The battle between the two religions is expressed, among other ways, in the fact that the Saudis, for example, prohibit the distribution of the Bible in the Kingdom. Demographically, while the Christian world is still larger than the Muslim – 2 billion to 1.5 billion – the latter is fast catching up the former. According to some Christian scholars, Islam will have become the largest religion in the world by 2050. Some Muslims, on the other hand, are worried that Muslim terrorism is having an adverse affect on Islam’s dissemination of the Quran throughout the world. Christians nonetheless still possess a significant marketing advantage over Muslims: not only do their publishing houses make huge profits but the Bible is also sold by thousands of secular distributors. Muslim publishing houses are much smaller – and much less advanced. While the Bible has been translated into more than 900 languages, the Quran is only read – and therefore also only published – in Arabic, although there are now more than twenty English translations of it. The second advantage Christianity (the Bible) possesses over Islam (the Quran) is America: “Around 80 million evangelical Christians live in the wealthiest and strongest nation in the world, and it supports the largest number of missionaries, broadcasting stations, and publishers than any other country. Despite the wealth which accrues to several of the Arab states from oil revenues, the level of the poor in Arab in countries is extremely high.” Finally, Christianity also benefits from the freedom of religion in the West: “In contrast, Muslim countries are largely theocracies. Open competition is an advantage to religion; American evangelism is flourishing precisely because America has no official church. Theocracy is ultimately a source of idleness and conservatism.” The article draws this conclusion regarding the outcome of the “war”: “… in the struggle over Scripture, two things are certain. One is that the drive to disseminate Scripture will kindle one of the fiercest encounters of the twenty-first century. The region in which it is primarily being conducted – Africa, from the south to the Sahara – is a barrel of explosives of weak countries and ethnic hostility. The second is that the Christian Scriptures and the Quran will continue to influence the lives of people, whether for good or bad. It would appear that the bush’s branches are continuing to burn with God’s fire.”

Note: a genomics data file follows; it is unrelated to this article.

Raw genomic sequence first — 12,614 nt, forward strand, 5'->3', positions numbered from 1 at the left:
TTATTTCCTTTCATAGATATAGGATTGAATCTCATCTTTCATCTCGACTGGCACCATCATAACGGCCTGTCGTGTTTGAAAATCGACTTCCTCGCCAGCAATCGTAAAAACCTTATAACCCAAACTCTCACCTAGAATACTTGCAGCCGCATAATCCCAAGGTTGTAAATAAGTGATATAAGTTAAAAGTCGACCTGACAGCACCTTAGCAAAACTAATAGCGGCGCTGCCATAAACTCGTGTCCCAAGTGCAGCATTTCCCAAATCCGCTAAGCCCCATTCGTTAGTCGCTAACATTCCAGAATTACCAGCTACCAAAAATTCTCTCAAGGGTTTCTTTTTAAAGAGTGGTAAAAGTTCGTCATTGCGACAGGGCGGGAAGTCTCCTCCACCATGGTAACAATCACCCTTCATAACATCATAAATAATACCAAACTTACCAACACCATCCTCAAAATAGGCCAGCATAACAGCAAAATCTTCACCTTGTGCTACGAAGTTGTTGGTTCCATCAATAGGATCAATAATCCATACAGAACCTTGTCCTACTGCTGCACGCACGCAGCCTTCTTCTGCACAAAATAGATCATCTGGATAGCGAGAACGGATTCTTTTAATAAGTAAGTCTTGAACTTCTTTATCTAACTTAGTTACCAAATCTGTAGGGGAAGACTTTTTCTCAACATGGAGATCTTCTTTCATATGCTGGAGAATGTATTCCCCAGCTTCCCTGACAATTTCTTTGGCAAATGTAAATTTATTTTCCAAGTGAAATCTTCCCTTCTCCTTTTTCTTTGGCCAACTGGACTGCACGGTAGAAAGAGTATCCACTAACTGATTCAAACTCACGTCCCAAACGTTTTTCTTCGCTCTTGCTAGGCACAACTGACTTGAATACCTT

Jerusalem Post, December 31, 2007
In a piece entitled, “Anglicans choose Jerusalem for key June conference,” George Conger noted in the Jerusalem Post (December 31) that the Anglican Church will meet in the “Holy Land to chart the church’s future course” regarding its stance towards homosexuality within its ranks. The “Global Anglican Future Conference” is designed to “permit traditionalist Anglicans to come together around the central and unchanging tenets of the historical Anglican faith,’ Bishop Gregory Venables of Argentina said.” According to the report, “Jerusalem was chosen as the venue as a sign of their commitment ‘to a land that is our common heritage.’ The meeting would also ‘bring fellowship and bear testimony to the Christian communities in Israel/Palestine’ that have been under intense pressure from Islamic militants.” Such support cannot be taken for granted: “However, Anglicans are as divided over Israel as they are over homosexuality. While the meeting will focus on the current crisis facing the church, some Anglican and Jewish supporters of the gathering hope the presence in Jerusalem this June of conservative Anglican bishops from every continent will present an opportunity to broaden Israel’s support in the developing world.” This stance comes in the face of such anti-Israel expressions as charity cards portraying “Mary and Joseph unable to reach Bethlehem due to ‘Israel’s separation wall and a state-of-the-art military checkpoint” and nativity scenes “complete with the wall, depicting the ‘year the wise men won’t get to the stable.’” According to the article, on the reverse side, support for Israel is growing fast in Africa: “A 2006 poll conducted by the Pew Forum on Religion and Public Life found that 47 percent of Nigerian Christians favor Israel and 12% favor the Palestinians, while 16% favor both sides and 10% neither side, with the remainder undecided. Another March 2006 Pew poll found that 48% of Americans back Israel, 13% the Palestinians, 4% favor both sides and 14% neither side, with the remainder undecided.”